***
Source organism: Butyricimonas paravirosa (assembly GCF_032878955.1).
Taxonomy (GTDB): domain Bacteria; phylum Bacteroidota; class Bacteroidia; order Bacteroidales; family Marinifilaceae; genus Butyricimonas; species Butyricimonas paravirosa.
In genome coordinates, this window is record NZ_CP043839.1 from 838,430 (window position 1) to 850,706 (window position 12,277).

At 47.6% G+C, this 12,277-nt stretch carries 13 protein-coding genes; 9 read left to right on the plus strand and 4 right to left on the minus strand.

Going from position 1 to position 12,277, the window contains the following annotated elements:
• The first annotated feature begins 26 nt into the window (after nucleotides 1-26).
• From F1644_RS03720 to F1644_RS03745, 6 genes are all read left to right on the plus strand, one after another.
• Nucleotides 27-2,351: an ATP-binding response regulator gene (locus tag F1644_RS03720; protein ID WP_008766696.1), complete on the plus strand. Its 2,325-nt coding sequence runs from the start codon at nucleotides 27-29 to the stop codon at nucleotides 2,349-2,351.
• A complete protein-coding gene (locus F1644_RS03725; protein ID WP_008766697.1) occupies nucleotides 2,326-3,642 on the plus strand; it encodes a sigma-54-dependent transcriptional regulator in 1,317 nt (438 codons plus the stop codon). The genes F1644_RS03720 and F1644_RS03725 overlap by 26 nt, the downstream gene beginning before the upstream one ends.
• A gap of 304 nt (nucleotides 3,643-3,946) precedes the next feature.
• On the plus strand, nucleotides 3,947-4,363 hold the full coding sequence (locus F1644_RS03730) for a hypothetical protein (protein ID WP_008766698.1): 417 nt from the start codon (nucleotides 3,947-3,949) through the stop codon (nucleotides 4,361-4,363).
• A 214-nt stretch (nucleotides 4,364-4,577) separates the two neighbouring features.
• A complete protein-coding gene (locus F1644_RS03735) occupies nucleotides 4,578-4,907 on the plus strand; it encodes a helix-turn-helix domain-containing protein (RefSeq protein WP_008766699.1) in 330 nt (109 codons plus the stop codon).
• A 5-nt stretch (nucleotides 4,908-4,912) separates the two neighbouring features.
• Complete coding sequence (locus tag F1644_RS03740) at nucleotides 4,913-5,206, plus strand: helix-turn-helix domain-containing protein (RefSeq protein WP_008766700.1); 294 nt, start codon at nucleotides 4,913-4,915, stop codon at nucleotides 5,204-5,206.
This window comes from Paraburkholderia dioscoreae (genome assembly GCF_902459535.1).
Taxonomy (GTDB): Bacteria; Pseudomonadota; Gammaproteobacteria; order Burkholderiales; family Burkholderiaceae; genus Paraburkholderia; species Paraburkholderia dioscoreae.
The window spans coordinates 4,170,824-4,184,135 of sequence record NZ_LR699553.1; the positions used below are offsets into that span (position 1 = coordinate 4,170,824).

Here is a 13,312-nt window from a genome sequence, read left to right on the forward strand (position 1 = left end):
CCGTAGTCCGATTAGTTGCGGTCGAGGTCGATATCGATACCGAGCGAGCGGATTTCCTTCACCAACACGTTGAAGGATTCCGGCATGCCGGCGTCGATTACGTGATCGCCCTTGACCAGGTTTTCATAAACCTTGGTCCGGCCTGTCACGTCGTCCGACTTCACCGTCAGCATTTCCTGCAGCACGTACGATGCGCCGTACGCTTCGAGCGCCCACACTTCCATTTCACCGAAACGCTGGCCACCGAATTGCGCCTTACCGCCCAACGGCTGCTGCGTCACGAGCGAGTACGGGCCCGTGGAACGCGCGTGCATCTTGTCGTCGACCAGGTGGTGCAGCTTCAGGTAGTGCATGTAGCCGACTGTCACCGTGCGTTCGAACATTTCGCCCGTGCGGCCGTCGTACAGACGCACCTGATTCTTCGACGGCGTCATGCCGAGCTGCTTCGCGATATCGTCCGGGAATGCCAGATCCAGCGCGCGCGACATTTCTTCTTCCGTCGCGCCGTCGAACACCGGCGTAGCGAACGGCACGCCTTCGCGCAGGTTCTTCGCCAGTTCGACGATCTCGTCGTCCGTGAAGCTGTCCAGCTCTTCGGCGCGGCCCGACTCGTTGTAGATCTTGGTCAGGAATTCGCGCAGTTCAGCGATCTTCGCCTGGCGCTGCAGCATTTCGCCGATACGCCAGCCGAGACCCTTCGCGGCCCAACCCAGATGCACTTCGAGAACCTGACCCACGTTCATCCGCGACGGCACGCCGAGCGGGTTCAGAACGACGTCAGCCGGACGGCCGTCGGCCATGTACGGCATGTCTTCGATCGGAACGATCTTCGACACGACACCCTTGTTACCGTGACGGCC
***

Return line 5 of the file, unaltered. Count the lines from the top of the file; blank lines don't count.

Going from position 1 to position 12,277, the window contains the following annotated elements: